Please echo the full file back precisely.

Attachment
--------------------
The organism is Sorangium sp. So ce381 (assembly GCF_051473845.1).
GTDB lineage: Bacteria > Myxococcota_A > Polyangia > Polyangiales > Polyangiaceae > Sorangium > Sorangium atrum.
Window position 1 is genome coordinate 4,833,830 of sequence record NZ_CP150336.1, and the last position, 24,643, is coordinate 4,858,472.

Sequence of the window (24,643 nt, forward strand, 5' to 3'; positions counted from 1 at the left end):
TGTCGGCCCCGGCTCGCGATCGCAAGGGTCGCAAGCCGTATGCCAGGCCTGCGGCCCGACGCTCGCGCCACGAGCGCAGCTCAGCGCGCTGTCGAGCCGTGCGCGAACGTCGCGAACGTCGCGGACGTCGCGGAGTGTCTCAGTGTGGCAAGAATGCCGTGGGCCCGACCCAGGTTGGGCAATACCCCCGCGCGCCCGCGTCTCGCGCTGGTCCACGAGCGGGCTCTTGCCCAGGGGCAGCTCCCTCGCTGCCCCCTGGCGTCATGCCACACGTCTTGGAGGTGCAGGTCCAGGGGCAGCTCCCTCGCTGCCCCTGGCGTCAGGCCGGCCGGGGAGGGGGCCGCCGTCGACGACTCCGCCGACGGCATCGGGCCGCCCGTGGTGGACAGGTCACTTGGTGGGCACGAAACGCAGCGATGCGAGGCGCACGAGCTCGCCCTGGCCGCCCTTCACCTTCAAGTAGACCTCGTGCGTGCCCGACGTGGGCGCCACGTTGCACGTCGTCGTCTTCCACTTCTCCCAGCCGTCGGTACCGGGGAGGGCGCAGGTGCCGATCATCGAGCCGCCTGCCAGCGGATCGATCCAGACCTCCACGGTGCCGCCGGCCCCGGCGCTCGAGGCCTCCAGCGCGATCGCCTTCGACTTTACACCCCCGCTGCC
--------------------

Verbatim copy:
The organism is Sorangium sp. So ce381 (assembly GCF_051473845.1).
GTDB lineage: Bacteria > Myxococcota_A > Polyangia > Polyangiales > Polyangiaceae > Sorangium > Sorangium atrum.
Window position 1 is genome coordinate 4,833,830 of sequence record NZ_CP150336.1, and the last position, 24,643, is coordinate 4,858,472.

Sequence of the window (24,643 nt, forward strand, 5' to 3'; positions counted from 1 at the left end):
TGTCGGCCCCGGCTCGCGATCGCAAGGGTCGCAAGCCGTATGCCAGGCCTGCGGCCCGACGCTCGCGCCACGAGCGCAGCTCAGCGCGCTGTCGAGCCGTGCGCGAACGTCGCGAACGTCGCGGACGTCGCGGAGTGTCTCAGTGTGGCAAGAATGCCGTGGGCCCGACCCAGGTTGGGCAATACCCCCGCGCGCCCGCGTCTCGCGCTGGTCCACGAGCGGGCTCTTGCCCAGGGGCAGCTCCCTCGCTGCCCCCTGGCGTCATGCCACACGTCTTGGAGGTGCAGGTCCAGGGGCAGCTCCCTCGCTGCCCCTGGCGTCAGGCCGGCCGGGGAGGGGGCCGCCGTCGACGACTCCGCCGACGGCATCGGGCCGCCCGTGGTGGACAGGTCACTTGGTGGGCACGAAACGCAGCGATGCGAGGCGCACGAGCTCGCCCTGGCCGCCCTTCACCTTCAAGTAGACCTCGTGCGTGCCCGACGTGGGCGCCACGTTGCACGTCGTCGTCTTCCACTTCTCCCAGCCGTCGGTACCGGGGAGGGCGCAGGTGCCGATCATCGAGCCGCCTGCCAGCGGATCGATCCAGACCTCCACGGTGCCGCCGGCCCCGGCGCTCGAGGCCTCCAGCGCGATCGCCTTCGACTTTACACCCCCGCTGCC